Note to the wonderful, funny, empathetic and appreciative people I met at last night's event: If you are interested in purchasing a piece from the exhibit, please leave a comment or email me; they are all priced to sell - $40 - $125. I sold a couple of pieces but have plenty left... maybe your favorite??
I had a chance to exhibit my work at Studio 603 during last night's Gallery Hop, thanks to artist extraordinaire and fabulous gal-pal Debbie Westerfield (my art angel who frequently appears in my blog). Though I had a couple of weeks to prepare, thanks to record snow (i.e. kids home from school) I lost several critical days and ended up putting it all together the usual way - at the last minute.
I haven't had 'two walls to myself,' before, and I was a bit intimidated when it came to framing. I mean, how do you frame journals and other pieces that are two or three inches thick? I headed to Michaels last weekend and took advantage of their 25% off frames discount. I went with a carefully prepared list of sizes and still ended up with major brain freeze and a cart full of 'just-in-case frames and shadow boxes.
Yesterday morning I spread it all out in the dining room. DH, who has been exhibiting his paintings for years, was so busy at work that he only had time to show me a couple of tricks and leave me scratching my head with a ...load of supplies and six hours until the Hop.
Hmmmm, no this doesn't work, and these photos don't do justice to my new angel series that I've been working so hard to finish for this show. The last piece was declared done Thursday night and I still had a blob of pink paint on my neck and a few other smears (didn't come off in the shower - but complemented my outfit).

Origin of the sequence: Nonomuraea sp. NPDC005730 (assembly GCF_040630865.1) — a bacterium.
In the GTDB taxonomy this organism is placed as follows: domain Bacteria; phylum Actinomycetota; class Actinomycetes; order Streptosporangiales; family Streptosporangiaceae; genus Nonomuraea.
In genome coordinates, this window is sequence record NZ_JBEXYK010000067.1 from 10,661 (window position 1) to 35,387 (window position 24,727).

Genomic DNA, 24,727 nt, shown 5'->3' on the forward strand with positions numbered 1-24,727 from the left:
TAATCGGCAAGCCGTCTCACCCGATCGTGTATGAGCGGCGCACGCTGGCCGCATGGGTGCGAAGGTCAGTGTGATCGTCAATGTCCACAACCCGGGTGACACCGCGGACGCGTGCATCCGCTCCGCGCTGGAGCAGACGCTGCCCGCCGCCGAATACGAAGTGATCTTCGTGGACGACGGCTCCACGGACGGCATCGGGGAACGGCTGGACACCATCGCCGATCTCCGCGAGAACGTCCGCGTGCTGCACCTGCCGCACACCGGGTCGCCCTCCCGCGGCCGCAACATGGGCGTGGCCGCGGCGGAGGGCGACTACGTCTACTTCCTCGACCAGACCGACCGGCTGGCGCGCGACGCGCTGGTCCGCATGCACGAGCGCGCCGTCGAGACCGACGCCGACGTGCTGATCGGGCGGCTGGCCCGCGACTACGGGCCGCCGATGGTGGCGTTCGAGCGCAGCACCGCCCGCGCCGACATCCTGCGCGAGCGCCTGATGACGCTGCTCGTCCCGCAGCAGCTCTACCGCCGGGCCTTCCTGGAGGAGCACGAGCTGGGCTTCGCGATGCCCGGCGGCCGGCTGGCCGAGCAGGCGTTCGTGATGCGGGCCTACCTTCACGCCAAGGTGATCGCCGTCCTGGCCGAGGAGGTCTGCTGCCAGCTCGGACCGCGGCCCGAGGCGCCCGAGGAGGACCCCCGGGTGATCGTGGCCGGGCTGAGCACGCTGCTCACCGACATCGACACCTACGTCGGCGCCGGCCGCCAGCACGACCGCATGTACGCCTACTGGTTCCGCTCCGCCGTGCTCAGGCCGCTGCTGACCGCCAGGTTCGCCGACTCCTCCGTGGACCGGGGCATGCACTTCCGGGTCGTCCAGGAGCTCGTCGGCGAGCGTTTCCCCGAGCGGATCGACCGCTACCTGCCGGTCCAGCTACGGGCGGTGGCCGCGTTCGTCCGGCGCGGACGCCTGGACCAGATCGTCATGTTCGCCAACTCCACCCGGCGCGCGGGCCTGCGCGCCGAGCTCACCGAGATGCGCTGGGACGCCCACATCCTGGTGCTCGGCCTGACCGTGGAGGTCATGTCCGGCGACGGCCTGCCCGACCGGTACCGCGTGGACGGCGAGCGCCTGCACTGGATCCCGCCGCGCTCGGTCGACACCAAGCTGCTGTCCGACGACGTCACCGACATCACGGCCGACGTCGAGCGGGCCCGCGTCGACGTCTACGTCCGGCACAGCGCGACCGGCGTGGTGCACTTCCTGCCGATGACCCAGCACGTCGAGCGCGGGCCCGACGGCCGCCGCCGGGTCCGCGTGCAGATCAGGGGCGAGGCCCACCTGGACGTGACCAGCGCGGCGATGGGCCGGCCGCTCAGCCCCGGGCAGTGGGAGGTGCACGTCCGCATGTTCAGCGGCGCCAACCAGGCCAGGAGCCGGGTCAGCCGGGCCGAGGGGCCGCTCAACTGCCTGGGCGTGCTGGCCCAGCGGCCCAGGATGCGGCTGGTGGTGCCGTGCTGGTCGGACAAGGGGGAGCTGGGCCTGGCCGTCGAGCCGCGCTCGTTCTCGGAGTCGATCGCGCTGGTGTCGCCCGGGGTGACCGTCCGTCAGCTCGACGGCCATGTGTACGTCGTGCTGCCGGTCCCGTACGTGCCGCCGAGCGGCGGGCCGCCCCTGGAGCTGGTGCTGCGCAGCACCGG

This didn't work in a shadow box... thank the framing gods for frame sealing tape, putty and a glue gun! My ebay binges have really paid off - check out some of the gems that made great wings, bodies, trim and assorted danglies.
The most surprising questions of the night was, "What is in those books??" which never occurred to me. One guy, an artist and author, said he'd have to conjure some pretty profound thoughts to write in such a fancy journal. Never thought about that either.
One of Jim's helpful hints was wax - to make sure the covers would stay put. It might take a bit of the magic away to look inside and see blank lined pages with a variety of borders.
I finally arrived at the Studio at 1:00 with sandwiches and broccoli/cranberry cole slaw (I am totally addicted), two large bins of empty frames and a stack of black board that the folks at the art supply store were gracious enough to cut for me at the last minute.
Plaster walls in old buildings mean no nails. I hadn't a clue about using the hook and wire system to dangle frames from mounting rail installed a few inches below the ceiling on all the walls. Lucky for me, artist/friend/fellow exhibitor Chris Huestis was on hand and spent 3 hours hanging twelve pieces - that would have taken me 3 days.
I hardly had time to change clothes and chug another latte before folks started hopping in... thanks to the first sunny day in weeks, 38 degrees even, those of us who have been holed up for days at a time emerged, mole-like, blinking, happy. Ready to talk and laugh, sip wine and chat, ask questions about the secrets I have buried in the books with the waxed-shut covers...
My team showed up and let me take a much needed break. It does look like they are the only people in the place, but trust me, Debbie has an enormous following and there were dozens of folks wandering through most all evening.
My manager and creative director gave me a thumbs-up before making a mad dash to the chocolate covered strawberries!
When it was well past closing time and I didn't think I could take another step on my swollen, aching feet, I came home and found my little buddy, Henry, waiting for me. I'd been busy and gone for so long that he cuddled up and slept beside me all night long.